Not fancied by many to make any impression this season, the three local ‘newcomer’ managers to the A-League all made a flying start in the opening round.
While there are only four managers starting this campaign that weren’t in the A-League dugout at the beginning of last season, one, in Guillermo Amor, comes with no connection to Australian football apart from his brief technical role at Adelaide last season.
The other three, while some might hail from or have spent time overseas, are all considered local coaches in that they have done much of their coaching and education here.
I refer of course to John Aloisi, Tony Walmsley and Scott Miller. While Walmsley hails from Manchester and is a dual citizen, he’s been in Australia since the age of 21 and developed as a coach here.
Among the players that came through when he was youth coach at the Mariners were Bernie Ibini, Nick Fitzgerald, Anthony Caceres, Mat Ryan, Michael Neill, Kwabena Appiah, Mitch Duke and Mitch Mallia.
Even Mustafa Amini and Trent Sainsbury, contracted first-team players at the time, spent a bit of time developing in the youth side under his tutelage.
It’s some list, and you can clearly see his angle towards youth in the way he has constructed his Mariners squad.
Miller, meanwhile, has gone in the opposite direction, born and educated here, but spending much of the past decade in England under the likes of Martin Jol and Roy Hodgson at Fulham.
Among that, he spent some time in and around the Socceroos set-up of Ange Postecoglou, who you imagine wouldn’t have recommended him for the Jets job if he didn’t think he was ready.
Aloisi, meanwhile, had gone away after his first A-League stint at the then Melbourne Heart and enhanced his learning.
It was insightful to hear from Thomas Broich this week about how prepared Aloisi is for every scenario. Perhaps here he is leveraging off his experience under Guus Hiddink, who had a similar ethos to situation preparation.
Many had written-off the Roar, Mariners and Jets before a ball was even kicked. But my sense, based on the reading of the pre-season tea leaves, was that they were ready to make an impression.
So what exactly did we see from the three ‘newcomer’ managers in the opening weekend?
In a nutshell, Aloisi and Miller, both on the road, used a conservative gameplan to frustrate and react off their opponents, while Walmsley used a far more expansive approach at home to overrun the Perth Glory.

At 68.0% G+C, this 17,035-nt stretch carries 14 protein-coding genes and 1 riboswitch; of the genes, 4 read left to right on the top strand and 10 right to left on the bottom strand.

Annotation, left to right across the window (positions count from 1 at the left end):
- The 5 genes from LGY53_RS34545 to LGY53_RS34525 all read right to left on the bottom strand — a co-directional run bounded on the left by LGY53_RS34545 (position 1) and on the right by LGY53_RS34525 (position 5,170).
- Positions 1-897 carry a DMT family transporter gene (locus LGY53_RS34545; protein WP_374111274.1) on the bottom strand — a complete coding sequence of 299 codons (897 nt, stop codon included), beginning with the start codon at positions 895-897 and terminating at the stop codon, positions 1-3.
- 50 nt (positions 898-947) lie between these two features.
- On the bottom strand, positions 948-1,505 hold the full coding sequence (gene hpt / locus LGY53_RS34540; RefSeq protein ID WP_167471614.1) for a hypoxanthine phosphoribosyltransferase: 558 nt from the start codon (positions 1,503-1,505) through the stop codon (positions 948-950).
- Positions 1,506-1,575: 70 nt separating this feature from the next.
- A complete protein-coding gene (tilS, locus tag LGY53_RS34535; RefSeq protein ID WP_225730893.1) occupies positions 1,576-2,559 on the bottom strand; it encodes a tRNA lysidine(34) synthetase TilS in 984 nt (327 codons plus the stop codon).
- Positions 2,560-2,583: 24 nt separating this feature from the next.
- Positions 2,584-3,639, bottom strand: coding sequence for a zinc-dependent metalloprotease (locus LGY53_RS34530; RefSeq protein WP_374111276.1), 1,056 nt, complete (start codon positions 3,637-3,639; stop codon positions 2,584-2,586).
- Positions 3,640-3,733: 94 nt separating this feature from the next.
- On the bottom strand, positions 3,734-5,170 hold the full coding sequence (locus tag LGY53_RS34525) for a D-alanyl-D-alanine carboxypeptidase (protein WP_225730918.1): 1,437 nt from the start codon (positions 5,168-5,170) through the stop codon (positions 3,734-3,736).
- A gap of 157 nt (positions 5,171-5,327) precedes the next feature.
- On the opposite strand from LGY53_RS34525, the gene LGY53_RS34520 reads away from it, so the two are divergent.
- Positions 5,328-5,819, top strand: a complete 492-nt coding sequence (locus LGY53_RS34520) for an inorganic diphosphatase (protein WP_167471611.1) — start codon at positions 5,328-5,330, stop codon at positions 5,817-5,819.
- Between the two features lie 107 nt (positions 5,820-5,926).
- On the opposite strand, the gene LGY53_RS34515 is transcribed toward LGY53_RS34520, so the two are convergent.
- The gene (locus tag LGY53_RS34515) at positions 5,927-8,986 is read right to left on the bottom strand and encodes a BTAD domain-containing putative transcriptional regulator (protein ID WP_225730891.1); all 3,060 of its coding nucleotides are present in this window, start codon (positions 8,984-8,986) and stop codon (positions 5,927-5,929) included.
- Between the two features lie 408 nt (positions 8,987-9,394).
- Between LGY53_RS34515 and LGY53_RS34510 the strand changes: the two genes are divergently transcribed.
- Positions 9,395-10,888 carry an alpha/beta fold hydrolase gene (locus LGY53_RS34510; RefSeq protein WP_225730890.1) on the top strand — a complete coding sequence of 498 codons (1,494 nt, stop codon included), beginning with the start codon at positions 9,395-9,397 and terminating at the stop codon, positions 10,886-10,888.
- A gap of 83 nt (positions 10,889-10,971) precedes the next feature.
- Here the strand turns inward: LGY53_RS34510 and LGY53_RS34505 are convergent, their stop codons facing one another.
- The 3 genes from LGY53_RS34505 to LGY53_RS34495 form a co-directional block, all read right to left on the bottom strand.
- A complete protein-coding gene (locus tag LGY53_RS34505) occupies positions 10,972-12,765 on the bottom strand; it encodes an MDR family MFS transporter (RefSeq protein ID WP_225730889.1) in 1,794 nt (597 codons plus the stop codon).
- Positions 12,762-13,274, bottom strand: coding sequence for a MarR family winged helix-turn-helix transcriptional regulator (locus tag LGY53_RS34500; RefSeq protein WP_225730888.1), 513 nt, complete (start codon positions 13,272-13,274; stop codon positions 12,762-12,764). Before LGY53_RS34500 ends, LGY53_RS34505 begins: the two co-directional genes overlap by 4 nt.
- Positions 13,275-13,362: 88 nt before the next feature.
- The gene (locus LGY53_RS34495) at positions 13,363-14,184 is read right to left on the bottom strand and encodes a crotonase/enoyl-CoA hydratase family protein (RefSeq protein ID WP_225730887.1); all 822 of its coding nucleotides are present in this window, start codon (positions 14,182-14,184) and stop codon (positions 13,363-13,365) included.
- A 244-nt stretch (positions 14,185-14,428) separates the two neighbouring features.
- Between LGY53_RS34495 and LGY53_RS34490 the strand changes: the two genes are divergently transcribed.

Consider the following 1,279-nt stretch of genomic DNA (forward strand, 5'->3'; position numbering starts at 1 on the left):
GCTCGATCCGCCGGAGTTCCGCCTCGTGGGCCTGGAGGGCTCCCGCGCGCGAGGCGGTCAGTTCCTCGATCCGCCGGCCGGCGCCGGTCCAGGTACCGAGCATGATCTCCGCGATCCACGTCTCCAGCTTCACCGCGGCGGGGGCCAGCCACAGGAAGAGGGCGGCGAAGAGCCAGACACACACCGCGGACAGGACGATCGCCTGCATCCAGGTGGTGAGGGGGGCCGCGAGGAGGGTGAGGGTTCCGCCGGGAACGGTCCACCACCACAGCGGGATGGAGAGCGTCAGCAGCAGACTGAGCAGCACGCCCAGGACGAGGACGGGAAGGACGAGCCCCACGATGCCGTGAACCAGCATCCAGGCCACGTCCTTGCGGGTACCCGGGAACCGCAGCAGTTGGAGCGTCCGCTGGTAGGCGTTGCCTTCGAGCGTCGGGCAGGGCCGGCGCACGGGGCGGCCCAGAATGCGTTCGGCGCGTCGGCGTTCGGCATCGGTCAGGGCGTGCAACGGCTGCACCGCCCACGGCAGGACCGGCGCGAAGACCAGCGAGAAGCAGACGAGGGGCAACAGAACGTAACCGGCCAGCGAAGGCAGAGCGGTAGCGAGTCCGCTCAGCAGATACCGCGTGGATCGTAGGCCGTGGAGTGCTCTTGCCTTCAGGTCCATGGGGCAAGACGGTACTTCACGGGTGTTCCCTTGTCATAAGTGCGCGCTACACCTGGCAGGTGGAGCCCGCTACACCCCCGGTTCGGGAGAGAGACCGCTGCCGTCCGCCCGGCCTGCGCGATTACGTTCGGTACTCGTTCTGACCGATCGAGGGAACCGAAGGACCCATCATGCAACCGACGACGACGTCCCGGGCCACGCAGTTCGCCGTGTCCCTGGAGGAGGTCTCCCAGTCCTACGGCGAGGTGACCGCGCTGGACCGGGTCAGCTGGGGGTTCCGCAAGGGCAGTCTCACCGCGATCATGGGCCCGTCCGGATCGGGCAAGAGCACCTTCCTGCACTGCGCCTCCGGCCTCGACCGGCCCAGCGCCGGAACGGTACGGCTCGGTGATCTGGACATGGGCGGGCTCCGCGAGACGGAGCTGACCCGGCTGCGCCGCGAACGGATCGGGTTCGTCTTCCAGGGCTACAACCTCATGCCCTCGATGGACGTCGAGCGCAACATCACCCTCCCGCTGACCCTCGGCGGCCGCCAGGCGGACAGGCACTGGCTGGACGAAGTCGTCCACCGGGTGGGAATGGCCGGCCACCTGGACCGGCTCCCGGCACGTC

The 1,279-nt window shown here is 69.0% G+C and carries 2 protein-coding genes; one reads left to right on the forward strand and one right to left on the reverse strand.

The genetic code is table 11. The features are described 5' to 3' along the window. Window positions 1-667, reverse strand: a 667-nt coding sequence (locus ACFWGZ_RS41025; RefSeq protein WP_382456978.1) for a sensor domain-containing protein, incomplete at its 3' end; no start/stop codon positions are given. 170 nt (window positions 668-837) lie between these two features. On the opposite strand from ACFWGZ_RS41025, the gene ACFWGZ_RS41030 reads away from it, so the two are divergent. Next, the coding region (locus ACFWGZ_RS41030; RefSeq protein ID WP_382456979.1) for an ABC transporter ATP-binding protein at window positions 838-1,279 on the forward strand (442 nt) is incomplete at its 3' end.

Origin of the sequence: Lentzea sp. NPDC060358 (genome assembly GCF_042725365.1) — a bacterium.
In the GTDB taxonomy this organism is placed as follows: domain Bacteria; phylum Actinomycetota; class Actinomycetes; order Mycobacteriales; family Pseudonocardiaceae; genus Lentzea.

It might not be the way they conduct affairs for the entire season, but it was certainly clever from both Aloisi and Miller on the road, and brave from Walmsley for a season opener.
Here I delve into each gameplan to give you some insight into their thinking.
John Aloisi, Brisbane Roar win 3-1 away to Western Sydney Wanderers
Luke Brattan might be gone, but Aloisi looks to have picked up a gem in experienced Spanish holding midfielder Corona.
Corona was asked to sit in front of a deep-sitting Roar back four and protect them, but did so in a cultured way, reading and intercepting, and keeping his distribution simple, swift and short.
Steve Lustica was slightly advanced of him to the left when the Roar were in possession, but more often he tucked in and helped provide a twin-shield.
This was a conservative Roar built to press and react, and we didn’t see a great deal of Thomas Broich, Dimi Petratos and Brandon Borello in attack.
Instead it seemed that Jamie Maclaren had been charged with the responsibility of chasing on his own up front for large periods. He put in massive effort.
Part of Maclaren’s remit was to press hard on the two Wanderers central defenders, Brendan Hamill and Nikolai Topor-Stanley, neither comfortable ball-players.
It was this hard pressing that forced the Hamill mistake that gifted Maclaren his first.
Soon enough they had another two goals from corners superbly delivered by Corona. The tower that is Daniel Bowles was a regular target here, and while he’s hitherto played much of his football as a right back, it was interesting to see him used in central defence.